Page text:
A few minutes past 3 p.m., after Henna Qureshi and Adeela Khan take a moment to pray, they settle on a living room rug with two more friends to talk. It’s a drizzly July afternoon, and Qureshi, Khan and Freshta Mohammad have gathered in Nafisa Isa’s family home in Ashburn, Va., for their monthly halaqa, an Islamic study group. Isa tucks her feet beneath her knees as she spreads colored pens across the floor for all to share. The topic of the day is “Nice for What?” — title inspired by the Drake song — a theme that women of all backgrounds can relate to.
“As ambitious Muslim women, we have to hold ourselves to high standards of conduct in our lives — whether it’s in the workplace or in community settings — prioritizing being kind, helpful and compassionate above all else,” Isa begins, reading the prompt they’ve each pondered in preparation for this meeting. “How do we react when people aren’t kind to us? How do we assert ourselves and express our emotions in a way that doesn’t stifle us or contradict our values?”
The four women, along with a few other friends, been meeting regularly since 2016, when Isa decided to create a dedicated setting for her peers to discuss Islam and their experiences as Muslim American women. There are halaqa groups across the country, but theirs is uniquely Millennial, Isa says — while they study the Quran, they also draw upon pop culture for discussion topics and add activities like visiting museums and crafting to their agendas. “We have these conversations about faith, personal growth, philosophy, theology, all the stuff that you would expect,” Isa says. “But then we’ll also paint unicorns.”
The women, all northern Virginia residents, come from diverse backgrounds and lead vastly different lives outside of the group. Isa, 31, born in Bangladesh and raised in Columbia, S.C., is a program manager at the Smithsonian Asian Pacific American Center. Qureshi, 34, grew up in a Pakistani family in Bradford, Pa., and is a pediatrician. Mohammad, 33, a chief of staff at a consulting firm, was born in Afghanistan. Khan, a 33-year old Pakistani American grew up outside Rochester, N.Y., and now works for a healthcare nonprofit. “We’re creating sisterhood and a soulful space where we can be vulnerable with each other, where we can express our emotions and be honest about how we’re feeling,” Isa says. “This group helps all of us deal with these broader issues of prejudice and violence.”
Isa, Qureshi, Khan and Mohammad say they need the supportive outlet they’ve built together more than ever before. This is a room where they can talk about the ways that prejudice looms in a political moment that has enabled, and at times even encouraged, expression of hate against immigrants and people of color. Isa has been called everything from “Osama’s niece” to a “terrorist.”
In their regular meetings, all four share stories of being stereotyped or forced into prescribed boxes, both by members of their own communities and people outside of them. Khan struggled with racism growing up in a predominantly white community. Qureshi, who felt pressure from members of the Pakistani American community to be married at a younger age, now has a husband who does half the housework, which “confuses” the older generation. Mohammad is sometimes met with surprise when she’s assertive, or even just present, in the workplace. “The prophet’s wife was a businesswoman — one of the wealthiest in the region,” she says.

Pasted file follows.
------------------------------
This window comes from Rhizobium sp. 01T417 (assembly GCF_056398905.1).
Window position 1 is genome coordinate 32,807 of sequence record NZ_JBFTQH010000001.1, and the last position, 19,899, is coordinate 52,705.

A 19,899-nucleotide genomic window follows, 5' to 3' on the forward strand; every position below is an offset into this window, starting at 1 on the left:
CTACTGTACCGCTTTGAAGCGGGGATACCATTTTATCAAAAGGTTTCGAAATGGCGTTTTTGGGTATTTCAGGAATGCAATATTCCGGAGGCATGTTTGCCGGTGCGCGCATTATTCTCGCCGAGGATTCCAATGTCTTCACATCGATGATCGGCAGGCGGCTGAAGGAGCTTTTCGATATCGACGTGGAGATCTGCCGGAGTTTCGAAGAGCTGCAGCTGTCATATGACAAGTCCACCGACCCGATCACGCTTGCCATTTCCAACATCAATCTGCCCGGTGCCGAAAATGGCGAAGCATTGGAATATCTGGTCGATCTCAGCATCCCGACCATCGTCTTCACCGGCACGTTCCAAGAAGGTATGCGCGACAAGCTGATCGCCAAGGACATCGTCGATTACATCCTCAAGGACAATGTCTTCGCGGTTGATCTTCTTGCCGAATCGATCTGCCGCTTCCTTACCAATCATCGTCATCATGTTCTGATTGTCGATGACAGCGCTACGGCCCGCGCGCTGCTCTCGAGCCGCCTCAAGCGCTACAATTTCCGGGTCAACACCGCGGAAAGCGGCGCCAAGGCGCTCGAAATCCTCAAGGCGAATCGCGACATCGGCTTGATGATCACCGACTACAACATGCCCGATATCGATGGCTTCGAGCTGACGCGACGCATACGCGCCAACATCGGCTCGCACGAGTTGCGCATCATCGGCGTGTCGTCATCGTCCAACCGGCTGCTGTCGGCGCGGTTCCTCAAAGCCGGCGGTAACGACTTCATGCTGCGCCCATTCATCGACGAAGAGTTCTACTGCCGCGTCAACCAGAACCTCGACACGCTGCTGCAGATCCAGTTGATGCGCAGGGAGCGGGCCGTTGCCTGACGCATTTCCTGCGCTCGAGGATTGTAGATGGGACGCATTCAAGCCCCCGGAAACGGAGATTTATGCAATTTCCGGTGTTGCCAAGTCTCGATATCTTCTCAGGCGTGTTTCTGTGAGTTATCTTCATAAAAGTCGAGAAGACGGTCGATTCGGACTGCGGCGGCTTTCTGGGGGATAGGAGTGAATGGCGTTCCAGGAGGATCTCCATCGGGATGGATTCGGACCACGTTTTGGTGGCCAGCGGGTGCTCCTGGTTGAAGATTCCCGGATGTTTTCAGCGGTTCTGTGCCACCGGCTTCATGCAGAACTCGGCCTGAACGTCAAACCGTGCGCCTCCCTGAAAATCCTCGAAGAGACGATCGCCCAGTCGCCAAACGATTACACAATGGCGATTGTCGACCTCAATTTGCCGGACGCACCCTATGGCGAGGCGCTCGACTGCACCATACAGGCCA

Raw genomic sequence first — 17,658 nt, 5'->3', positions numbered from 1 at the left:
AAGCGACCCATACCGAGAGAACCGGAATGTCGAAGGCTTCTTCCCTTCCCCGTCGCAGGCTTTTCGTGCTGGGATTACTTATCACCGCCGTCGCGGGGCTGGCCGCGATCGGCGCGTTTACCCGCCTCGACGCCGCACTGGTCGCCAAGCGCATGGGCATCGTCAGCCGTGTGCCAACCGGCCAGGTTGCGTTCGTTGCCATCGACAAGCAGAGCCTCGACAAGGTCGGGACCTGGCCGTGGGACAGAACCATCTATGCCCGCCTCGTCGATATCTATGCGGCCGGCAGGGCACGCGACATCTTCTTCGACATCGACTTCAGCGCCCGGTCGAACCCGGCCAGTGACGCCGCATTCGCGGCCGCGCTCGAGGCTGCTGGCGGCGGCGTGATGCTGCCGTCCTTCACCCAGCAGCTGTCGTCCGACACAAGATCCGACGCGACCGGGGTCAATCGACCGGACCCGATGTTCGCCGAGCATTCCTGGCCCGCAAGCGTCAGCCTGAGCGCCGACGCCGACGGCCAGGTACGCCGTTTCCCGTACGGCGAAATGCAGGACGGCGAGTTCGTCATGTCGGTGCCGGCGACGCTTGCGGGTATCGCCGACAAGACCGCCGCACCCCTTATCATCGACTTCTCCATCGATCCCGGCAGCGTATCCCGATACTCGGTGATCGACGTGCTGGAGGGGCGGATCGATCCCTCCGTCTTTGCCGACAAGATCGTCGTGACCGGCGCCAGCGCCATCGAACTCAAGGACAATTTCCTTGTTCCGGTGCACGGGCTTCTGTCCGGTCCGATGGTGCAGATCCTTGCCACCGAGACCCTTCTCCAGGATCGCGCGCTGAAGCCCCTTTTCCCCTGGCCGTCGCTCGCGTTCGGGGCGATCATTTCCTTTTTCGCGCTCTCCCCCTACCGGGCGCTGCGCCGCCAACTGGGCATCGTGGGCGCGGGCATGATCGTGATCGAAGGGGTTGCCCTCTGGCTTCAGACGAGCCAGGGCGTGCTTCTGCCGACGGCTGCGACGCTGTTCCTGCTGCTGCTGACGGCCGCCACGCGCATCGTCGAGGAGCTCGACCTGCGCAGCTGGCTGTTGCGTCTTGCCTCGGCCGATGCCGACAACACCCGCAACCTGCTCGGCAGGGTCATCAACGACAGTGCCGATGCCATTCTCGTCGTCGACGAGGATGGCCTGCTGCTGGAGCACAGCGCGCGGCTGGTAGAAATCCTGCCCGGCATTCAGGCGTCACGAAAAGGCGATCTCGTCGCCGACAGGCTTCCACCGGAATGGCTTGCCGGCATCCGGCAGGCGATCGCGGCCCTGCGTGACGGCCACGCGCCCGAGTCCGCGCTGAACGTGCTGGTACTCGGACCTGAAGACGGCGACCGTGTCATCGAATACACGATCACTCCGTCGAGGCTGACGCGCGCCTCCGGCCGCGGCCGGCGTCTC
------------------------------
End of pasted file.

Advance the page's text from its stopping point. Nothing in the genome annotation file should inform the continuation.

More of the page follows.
Each has her own way of finding her place in a culture loaded with misunderstandings about South Asians, Muslims and women — and together, they make a point to consider the vast range of experiences within Muslim Americans in all their diversity, recognizing that their point of view is limited. “A lot of people have a misconception that Muslim women don’t have their own minds, that they’re submissive people, or that they’re the exact opposite, where they’re ultra feminine,” says Khan. “We’re not a monolithic group.”
Isa starts the “Nice for What” halaqa discussion with an anecdote of her own — recently, a woman spoke to her aggressively and Isa wasn’t sure how to respond. Qureshi offers wisdom gleaned from her daily experiences in her medical practice, where she sometimes works with patients who are emotionally distressed and behave abusively. “It can be a lesson, just being able to say, ‘I under what you’re saying, but I can’t really hear you when you’re using that tone,’” she says.
“What I struggle with, though, is feeling like I don’t stand up for myself,” Isa continues. It’s a constant internal battle, given that Islam calls for its followers to greet others with peace, while those who practice it in the U.S. aren’t always given that benefit. “It feels like an analogy for how I relate to things that are going on in the world, too, because I’m like, ‘Why can’t I do more?’”
Mohammad nods and adds, “We’re a lot harder on ourselves than other people are.”
The group speaks about the pressure they’ve each felt to represent Muslim women — that feeling of needing to set a “good” example (a virtually impossible task on its own, given the world’s subjective views of how women “should” be). Mohammad describes how her name is taken as a face-value signifier of her religion, and how people sometimes interpret that signifier as an invitation to ask her questions about “all Muslims.” “Well, there’s a lot of cultural diversity,” she says. “I’m just telling you my version.” Khan nods and adds, “I just want to be me.”
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